It barely caused a ripple this week when BT renewed its rights to show football’s Champions League and the Europa Cup at a cost of £1.2bn over three years. That’s because for many British viewers the competitions have already sunk without trace.
No one outside of BT knows the viewing figures for sure but it has been reported that as few as 150,000 tuned in to see Leicester play a key match against Club Brugge in November. SMG Insight’s SportsIndex, published last week, showed a slump in buzz around the Champions League for the year and a fall from 15th to 24th in its annual rankings.
By accepting BT’s bid to televise the Champions League, UEFA is essentially being paid to hide away European football’s biggest asset.
Of course, the offer of bags of cash is always tempting but a) UEFA is not exactly bouncing between the foodbank and the soup kitchen (with revenues of around $2bn) and b) it retains a wider duty to game of football.
So what happens now that top European games are an endangered species on British screens?
For a start, sponsors like Nissan and Heineken are unlikely be happy that their top dollar sponsorships are only scratching the surface of one of football’s most engaged markets. They may well look to drive harder bargains or indeed look elsewhere when their deals come up.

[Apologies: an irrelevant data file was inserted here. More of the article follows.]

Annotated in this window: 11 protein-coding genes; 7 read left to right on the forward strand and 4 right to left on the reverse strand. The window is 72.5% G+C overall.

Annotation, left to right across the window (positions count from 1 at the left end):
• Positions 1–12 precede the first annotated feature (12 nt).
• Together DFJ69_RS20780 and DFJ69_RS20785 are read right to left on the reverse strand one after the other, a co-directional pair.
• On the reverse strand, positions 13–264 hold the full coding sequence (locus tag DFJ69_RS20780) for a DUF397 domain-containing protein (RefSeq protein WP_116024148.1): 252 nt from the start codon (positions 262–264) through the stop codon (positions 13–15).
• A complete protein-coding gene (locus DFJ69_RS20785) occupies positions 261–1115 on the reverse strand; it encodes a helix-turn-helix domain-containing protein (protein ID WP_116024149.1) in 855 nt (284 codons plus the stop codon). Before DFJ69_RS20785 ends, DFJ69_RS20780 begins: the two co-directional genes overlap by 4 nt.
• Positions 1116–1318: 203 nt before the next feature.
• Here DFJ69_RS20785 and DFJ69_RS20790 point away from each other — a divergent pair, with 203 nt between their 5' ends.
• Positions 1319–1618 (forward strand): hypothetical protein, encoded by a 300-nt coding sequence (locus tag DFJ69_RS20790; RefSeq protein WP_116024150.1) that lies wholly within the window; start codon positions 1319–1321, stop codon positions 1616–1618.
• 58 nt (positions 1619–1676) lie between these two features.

In a high-demand market like football, you also inevitably drive the market for alternative suppliers, including illegal streams. And the more mainstream piracy becomes, the harder it will be for traditional broadcasters to retain viewers.
And so it goes. You lose viewers, you lose advertisers.
And so it goes. You lose viewers, you lose advertisers. The ‘appointment to view’ nature of sport which makes it so compelling to brands loses its appeal when the viewing option available to the vast majority of your market is a clip on Twitter.
But the most damaging aspect of continually low audiences is low relevance.
This week saw one of the greatest ever sporting comebacks when Barcelona overturned a four-goal disadvantage to beat Paris St Germain over two legs in the Champions League.
It’s the kind of formula which broadcasters dream of – odds overturned plus global superstars times last-minute drama.
But to most football fans in Britain this week, it was almost invisible; at best a clip on the news or a story on the sports pages. And as good as it can be to read about the beautiful game, there’s a reason football isn’t played on paper.
By consigning the Champions League to a challenger channel, UEFA is doing football fans few favours but it may be doing its greatest asset even fewer.